• I installed Sozi files to /opt/local/share/inkscape/extensions
  • you'll need to start Sozi from the command line or make an icon to start it
  • don't worry about the "Xlib: extension "RANDR" missing on display ..." warning, it's harmless
  • if inkscape crashes on startup, see this page for a fix.

[---edit 09/07/13---] With newer python versions in Macports, installation is now much easier

  • sudo port install inkscape
  • in some cases you may need to specify the compiler by passing the option "configure.compiler=apple-gcc-4.2"
  • sudo port install py27-pygtk
  • download and install sozi to ~/.config/inkscape/extensions/
  • or install to /opt/local/share/inkscape/extensions for all users
  • there is a bug in XQuartz (on OS X) that makes vectors paste as bitmaps, change the "XQuartz Preferences >> Pasteboard >> Update Pasteboard when CLIPBOARD changes" to unchecked

Edit 01/10/2011

Managed to get a bit more fancy with sozi after learning some SVG.
You can link to images rather than embedding them in the SVG, this allows a cleaner SVG file (but remember to change the links to relative paths if you're moving the flles around!).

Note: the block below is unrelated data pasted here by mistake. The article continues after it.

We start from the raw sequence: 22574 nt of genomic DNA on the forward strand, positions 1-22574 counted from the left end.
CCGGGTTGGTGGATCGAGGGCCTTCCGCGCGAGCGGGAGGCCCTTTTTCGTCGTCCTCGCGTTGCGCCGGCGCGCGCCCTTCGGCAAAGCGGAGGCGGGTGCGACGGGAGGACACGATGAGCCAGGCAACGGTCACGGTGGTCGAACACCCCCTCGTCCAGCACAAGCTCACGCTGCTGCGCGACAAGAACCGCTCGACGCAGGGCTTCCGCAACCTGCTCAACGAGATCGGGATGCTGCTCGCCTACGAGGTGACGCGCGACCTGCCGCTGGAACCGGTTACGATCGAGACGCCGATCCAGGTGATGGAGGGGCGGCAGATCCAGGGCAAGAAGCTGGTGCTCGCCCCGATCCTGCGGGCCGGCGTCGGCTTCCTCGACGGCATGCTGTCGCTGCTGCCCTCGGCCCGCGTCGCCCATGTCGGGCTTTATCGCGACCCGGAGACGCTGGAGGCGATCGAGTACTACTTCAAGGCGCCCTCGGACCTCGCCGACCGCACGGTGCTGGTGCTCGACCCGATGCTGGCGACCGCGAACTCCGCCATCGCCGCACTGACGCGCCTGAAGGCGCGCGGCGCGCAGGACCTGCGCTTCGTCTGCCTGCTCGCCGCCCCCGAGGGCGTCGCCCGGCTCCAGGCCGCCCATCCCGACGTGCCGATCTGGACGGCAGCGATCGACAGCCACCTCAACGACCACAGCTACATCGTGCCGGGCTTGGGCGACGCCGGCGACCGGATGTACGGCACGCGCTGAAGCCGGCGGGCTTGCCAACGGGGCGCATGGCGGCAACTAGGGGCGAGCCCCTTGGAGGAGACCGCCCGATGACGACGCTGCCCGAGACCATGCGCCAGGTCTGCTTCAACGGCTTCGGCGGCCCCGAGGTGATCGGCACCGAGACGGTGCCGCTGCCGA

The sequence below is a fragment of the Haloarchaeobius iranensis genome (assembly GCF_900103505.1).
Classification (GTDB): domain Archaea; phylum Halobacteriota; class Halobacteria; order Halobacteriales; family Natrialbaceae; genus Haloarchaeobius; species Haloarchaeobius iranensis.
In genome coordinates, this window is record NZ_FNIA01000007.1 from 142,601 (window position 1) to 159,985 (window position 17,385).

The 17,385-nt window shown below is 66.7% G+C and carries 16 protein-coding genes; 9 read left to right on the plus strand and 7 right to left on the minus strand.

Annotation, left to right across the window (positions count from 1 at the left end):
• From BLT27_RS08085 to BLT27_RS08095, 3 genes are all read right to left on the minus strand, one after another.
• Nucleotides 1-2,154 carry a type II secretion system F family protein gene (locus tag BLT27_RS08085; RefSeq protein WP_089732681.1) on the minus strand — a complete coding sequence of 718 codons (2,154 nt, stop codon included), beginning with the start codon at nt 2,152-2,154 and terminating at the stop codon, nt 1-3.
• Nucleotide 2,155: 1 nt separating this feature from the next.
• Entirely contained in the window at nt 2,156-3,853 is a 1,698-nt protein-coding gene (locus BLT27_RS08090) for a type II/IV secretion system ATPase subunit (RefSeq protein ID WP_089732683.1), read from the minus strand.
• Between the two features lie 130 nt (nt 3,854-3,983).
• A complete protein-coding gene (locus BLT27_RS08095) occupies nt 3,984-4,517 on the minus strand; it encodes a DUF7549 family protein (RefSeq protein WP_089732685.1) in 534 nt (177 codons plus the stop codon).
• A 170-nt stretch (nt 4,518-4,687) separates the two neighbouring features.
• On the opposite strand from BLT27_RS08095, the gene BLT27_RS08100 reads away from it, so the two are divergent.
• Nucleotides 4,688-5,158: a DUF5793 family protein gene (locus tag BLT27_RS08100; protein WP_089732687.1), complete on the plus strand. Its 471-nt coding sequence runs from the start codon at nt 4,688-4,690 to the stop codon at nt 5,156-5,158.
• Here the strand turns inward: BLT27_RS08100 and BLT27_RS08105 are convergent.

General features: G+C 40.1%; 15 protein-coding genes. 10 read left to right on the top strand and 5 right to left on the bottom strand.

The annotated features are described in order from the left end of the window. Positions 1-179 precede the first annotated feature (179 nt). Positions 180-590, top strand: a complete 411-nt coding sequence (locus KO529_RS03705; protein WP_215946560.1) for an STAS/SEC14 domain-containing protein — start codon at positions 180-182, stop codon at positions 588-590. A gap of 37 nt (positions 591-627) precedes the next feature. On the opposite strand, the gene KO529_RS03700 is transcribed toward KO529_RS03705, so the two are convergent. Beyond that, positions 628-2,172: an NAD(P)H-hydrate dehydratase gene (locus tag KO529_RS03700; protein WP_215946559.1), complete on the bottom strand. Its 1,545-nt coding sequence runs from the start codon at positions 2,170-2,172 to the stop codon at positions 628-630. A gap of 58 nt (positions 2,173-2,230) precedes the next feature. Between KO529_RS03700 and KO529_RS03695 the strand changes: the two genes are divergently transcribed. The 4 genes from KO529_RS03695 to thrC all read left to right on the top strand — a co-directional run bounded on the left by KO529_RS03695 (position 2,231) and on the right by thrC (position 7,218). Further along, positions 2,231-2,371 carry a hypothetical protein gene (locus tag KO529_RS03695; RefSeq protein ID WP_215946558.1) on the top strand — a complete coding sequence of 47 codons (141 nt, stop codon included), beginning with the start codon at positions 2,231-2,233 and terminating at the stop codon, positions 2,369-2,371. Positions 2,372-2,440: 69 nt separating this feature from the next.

It is possible to link to ogv videos as well as embed SVG animations.
One trick with animations is to add them to their own group as suggested here, then it's easy to move them around using the transform property,
for instance I wrapped my anim in:
<g id="g5750" inkscape:groupmode="layer" inkscape:label="TOA_anim" transform="translate(300,300)"> INSERT OBJECTS HERE </g>

Have a look at this presentation for an idea of what you can do with a bit more tweaking:

click on image to go to next 'slide' or click here to open presentation in new tab left button or right arrow key to advance, middle mouse button for menu.

Animation in SVG surprisingly easy, for example, the animation in the bottom left is composed of this code:

Edit 25/10/11

After using sozi "in the field", I thought I'd post a couple more thoughts about the experience. The presentation was at the ASBD 2011 Conference and was well received by the audience. One audience member commented on the use of live animations in the presentation and was impressed with what sozi could do.